then, Carl had cultivated an interest in coffee roasting and brewing.
Embracing the warm climate,
Carl, his wife and
sons found themselves
overlooking the shores of Lake Atitlán. In 1971, Diedrich
bought his VW van and was on the move again. A chance stop
at a Corona del
Mar gas station convinced him that Orange County was ripe for
the coffee business. His family relocated again and opened
a shop in a rented
Costa Mesa garage before moving to the nearby strip mall where
I first spotted his landmark VW.
was then that Diedrich’s
relationship with his van blossomed; the man and his car were
like a single mythical beast, a coffee-bearing
centaur. The rest is history on wheels. He reinforced its
drive train and transaxle to carry the heavy load of beans, stripped
out the interior
for maximum cargo space, and added a bench chest with parts
for repairs, air horns on the cab’s roof and, on the
tailgate, a fiberglass banner that read, "Via con Dios":
Go with God.
via con Dios he did. Before each journey, he asked his SoCal customers
to donate old clothing, canned
old TVs. He packed his customers’ largess into the
back of his van — gifts he gave to friends he met along his
route. The trip became
so frequent that every year, he had to scrape dozens of border-crossing
transit stickers off the van’s front and back windows
in order to see out. He loved his work. His family called
it "his Mexican
affair ended in 1982, when all political and economic hell broke
loose in Guatemala. Diedrich sold
Diedrich never lost his sense of adventure. He, his wife and the
van continued their trips together, to Mexico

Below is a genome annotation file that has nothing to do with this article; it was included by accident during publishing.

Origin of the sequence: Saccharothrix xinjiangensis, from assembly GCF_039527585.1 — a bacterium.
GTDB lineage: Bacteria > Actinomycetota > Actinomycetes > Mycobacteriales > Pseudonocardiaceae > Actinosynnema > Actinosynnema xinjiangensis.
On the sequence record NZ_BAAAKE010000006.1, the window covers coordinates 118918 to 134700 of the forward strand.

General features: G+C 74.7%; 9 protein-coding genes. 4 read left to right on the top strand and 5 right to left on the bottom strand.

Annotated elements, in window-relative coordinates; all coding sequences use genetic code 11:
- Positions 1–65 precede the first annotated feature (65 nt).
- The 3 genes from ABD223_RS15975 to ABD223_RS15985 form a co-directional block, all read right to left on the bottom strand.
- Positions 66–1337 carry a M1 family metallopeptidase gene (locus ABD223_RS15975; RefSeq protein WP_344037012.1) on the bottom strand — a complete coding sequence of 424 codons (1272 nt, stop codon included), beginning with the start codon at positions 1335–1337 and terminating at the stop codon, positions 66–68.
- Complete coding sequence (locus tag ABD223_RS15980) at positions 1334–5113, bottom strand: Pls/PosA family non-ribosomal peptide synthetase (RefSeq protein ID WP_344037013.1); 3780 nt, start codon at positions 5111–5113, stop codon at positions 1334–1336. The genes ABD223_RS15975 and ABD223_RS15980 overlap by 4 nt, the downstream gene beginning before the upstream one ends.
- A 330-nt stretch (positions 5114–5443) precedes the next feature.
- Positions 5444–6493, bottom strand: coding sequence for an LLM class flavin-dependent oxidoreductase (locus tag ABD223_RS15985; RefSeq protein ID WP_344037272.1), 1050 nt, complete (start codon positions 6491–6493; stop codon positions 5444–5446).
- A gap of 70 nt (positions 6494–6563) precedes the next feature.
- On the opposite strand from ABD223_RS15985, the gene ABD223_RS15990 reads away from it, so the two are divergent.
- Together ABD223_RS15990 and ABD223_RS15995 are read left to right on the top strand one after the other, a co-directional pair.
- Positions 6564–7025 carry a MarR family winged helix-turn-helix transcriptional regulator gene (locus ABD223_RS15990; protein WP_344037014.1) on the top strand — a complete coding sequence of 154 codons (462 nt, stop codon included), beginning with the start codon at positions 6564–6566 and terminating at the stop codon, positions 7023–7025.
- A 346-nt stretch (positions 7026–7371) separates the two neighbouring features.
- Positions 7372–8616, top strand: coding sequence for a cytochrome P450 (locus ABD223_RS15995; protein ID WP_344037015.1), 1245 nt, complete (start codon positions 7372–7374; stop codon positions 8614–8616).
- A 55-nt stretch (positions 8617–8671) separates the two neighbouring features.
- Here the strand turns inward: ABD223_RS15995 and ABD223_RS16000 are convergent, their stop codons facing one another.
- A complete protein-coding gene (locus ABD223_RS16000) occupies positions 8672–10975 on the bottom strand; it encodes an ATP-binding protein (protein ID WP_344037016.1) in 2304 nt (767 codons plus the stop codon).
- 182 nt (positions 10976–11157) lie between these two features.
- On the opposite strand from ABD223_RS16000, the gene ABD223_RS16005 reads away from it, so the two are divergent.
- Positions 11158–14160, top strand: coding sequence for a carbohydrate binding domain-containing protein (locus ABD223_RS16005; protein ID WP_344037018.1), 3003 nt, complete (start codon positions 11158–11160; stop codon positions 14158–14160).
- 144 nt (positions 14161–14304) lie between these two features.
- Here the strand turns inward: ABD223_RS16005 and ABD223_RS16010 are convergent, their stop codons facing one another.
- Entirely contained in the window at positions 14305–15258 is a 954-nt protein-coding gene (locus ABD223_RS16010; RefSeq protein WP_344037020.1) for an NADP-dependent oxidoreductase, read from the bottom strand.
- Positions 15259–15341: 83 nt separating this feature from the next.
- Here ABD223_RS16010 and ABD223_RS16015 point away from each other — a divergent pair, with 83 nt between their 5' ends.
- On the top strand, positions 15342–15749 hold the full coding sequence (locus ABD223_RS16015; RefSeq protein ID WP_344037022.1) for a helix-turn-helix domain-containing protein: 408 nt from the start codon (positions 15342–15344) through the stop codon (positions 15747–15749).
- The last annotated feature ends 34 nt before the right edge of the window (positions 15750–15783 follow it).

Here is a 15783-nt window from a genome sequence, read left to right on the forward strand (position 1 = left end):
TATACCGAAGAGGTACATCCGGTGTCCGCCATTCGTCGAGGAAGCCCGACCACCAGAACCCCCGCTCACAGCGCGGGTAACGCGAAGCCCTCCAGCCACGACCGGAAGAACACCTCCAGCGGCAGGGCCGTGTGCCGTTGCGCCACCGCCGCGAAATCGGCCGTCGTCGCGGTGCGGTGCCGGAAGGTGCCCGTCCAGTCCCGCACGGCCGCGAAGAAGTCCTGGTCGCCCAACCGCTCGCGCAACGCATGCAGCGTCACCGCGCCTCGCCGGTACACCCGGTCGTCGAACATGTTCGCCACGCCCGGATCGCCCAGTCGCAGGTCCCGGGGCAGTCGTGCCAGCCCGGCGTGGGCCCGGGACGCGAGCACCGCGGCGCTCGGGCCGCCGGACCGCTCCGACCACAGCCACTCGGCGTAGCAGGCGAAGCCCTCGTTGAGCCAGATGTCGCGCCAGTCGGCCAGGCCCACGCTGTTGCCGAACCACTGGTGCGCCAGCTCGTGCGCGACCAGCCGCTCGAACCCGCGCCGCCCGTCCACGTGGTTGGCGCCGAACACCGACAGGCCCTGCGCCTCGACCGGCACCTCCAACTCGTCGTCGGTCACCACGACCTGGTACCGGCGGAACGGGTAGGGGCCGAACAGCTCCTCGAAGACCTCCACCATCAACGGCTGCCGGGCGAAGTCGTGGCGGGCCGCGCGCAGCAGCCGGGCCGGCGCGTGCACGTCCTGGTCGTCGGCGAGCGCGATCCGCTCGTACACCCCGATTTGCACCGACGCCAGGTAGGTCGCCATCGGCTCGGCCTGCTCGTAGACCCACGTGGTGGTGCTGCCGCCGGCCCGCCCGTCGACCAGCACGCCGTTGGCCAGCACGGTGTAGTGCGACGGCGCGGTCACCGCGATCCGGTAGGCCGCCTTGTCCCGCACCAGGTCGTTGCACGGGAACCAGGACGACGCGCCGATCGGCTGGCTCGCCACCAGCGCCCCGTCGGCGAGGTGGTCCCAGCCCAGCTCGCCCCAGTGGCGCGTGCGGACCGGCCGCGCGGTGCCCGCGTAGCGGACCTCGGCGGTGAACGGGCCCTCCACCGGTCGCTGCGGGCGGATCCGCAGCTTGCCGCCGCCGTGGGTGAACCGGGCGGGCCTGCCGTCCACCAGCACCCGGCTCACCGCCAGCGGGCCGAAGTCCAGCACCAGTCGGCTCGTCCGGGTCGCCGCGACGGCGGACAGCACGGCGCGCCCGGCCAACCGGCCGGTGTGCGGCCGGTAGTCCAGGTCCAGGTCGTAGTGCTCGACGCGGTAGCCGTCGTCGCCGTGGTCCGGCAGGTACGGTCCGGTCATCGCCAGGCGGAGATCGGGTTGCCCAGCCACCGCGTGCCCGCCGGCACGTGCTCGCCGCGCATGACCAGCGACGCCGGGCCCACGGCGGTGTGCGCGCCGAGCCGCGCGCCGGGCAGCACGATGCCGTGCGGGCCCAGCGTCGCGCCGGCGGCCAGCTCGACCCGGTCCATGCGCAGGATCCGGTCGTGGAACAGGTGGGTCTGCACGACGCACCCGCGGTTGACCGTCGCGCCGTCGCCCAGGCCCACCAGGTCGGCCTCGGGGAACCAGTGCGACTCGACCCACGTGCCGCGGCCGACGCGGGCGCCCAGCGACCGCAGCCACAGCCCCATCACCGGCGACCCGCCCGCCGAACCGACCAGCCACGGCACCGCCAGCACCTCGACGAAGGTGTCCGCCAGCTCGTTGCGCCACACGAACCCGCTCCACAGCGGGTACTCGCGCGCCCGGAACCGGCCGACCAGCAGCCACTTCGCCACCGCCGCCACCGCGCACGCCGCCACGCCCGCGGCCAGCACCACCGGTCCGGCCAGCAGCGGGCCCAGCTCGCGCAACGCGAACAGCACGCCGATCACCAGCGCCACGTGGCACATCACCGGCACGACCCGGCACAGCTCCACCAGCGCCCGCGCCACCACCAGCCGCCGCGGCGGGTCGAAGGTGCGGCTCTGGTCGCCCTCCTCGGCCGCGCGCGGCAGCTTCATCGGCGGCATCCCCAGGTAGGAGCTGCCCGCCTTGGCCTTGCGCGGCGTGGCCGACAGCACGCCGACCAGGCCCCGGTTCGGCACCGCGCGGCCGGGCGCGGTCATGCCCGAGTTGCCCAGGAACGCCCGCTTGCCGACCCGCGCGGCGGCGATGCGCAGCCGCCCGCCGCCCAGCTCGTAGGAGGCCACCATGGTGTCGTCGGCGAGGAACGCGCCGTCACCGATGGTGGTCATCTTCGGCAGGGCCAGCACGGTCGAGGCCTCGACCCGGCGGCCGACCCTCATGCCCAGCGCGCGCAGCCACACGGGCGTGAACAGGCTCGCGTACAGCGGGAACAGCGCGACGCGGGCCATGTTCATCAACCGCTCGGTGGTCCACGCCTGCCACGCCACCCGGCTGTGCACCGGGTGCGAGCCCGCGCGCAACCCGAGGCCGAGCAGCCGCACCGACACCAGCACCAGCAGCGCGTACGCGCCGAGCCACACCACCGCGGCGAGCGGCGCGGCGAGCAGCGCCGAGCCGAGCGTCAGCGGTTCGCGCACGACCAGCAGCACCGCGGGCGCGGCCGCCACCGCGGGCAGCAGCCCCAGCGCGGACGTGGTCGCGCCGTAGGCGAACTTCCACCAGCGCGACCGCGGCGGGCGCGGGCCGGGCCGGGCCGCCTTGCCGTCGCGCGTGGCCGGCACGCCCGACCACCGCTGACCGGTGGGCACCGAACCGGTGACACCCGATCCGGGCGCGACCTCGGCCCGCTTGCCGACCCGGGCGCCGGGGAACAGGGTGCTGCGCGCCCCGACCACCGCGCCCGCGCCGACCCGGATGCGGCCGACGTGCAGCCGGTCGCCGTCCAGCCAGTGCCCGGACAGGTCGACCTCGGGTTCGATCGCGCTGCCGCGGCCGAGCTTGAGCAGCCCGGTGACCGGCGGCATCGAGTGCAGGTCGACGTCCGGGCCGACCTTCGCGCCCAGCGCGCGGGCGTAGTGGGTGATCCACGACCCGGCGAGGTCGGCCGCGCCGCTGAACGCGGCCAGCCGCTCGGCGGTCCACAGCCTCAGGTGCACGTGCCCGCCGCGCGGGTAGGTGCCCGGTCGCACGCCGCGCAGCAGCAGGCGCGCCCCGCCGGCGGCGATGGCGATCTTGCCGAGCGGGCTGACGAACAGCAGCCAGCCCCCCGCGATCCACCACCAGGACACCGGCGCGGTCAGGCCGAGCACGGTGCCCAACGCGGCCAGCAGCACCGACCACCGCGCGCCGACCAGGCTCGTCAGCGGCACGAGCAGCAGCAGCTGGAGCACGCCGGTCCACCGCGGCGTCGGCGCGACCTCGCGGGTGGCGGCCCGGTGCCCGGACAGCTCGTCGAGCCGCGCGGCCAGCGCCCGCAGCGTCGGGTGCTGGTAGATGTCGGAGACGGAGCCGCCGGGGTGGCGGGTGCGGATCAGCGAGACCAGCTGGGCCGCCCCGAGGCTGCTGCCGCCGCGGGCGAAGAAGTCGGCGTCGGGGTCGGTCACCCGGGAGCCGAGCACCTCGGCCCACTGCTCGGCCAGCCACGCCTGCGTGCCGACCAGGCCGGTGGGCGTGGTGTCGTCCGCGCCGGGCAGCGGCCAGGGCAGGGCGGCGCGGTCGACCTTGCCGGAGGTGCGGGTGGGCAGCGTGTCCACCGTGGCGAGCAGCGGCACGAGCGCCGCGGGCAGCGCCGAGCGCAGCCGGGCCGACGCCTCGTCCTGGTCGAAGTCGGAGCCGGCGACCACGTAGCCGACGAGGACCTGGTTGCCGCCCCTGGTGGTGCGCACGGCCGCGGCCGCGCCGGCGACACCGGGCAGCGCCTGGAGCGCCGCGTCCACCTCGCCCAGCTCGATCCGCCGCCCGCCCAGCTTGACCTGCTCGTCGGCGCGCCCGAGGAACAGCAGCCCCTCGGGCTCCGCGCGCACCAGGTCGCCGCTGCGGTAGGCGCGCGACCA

California’s deserts. In 1983, his sons Steve and
Carl Jr. refined Diedrich’s coffee-roaster design
and established Diedrich Manufacturing, makers of coffee-roasting
equipment, in Sandpoint, Idaho — that’s
where the van is now. That same year, Diedrich’s
son Martin joined his coffee import business.
retired in 1985, and Martin took over. On July 31,
2001, Carl Diedrich succumbed to Parkinson’s disease
at the age of 86.
all the high-wired times he brought to Orange County,
we owe Diedrich a great deal. And part of that great deal
Van. It already comes fully equipped. The only thing Orange
County has to do to acquire a first-class mechanical shrine
out a way to maneuver it out of Idaho. My guess is we can
get it on
the cheap. And it’s a hell of lot more meaningful
than most of Orange County’s public art, those sad
metal blobs scattered among our ubiquitous steel-and-glass
corporate offices or those putrid framed
wildflowers pasted on our freeway’s sound walls.
The Carl Diedrich Memorial Van could tour Orange County
— the Bowers, Huntington Beach,
OCMA, the Muckenthaler, Fullerton, Laguna Beach. It would
look great in the foyer at South Coast Plaza next to Diedrich
Coffee. We could
leave it there on display until it takes up permanent residence
at the Museum of Science and Industry in the Great Park
at El Toro.
say you, Orange County? The Carl Diedrich Memorial
Let’s get wired and make it happen.
Callahan, December 27, 2001 (This article originally appeared in
2004, Martin Diedrich, left behind the corporate environs of Diedrich
Coffee to return to his origins as an independent coffeehouse operator.
Martin and his wife Karen named this next generation of coffeehouse
after their son, Kéan. Just a stones throw from the first location
where Martin had originally joined his parents Carl and Inga, Kéan
Coffee is the home of the best coffee beans in the world. In
2007, Carl's van returned to Orange County where it is now, once again,
navigating 17th Street and beyond — this time under the guidance of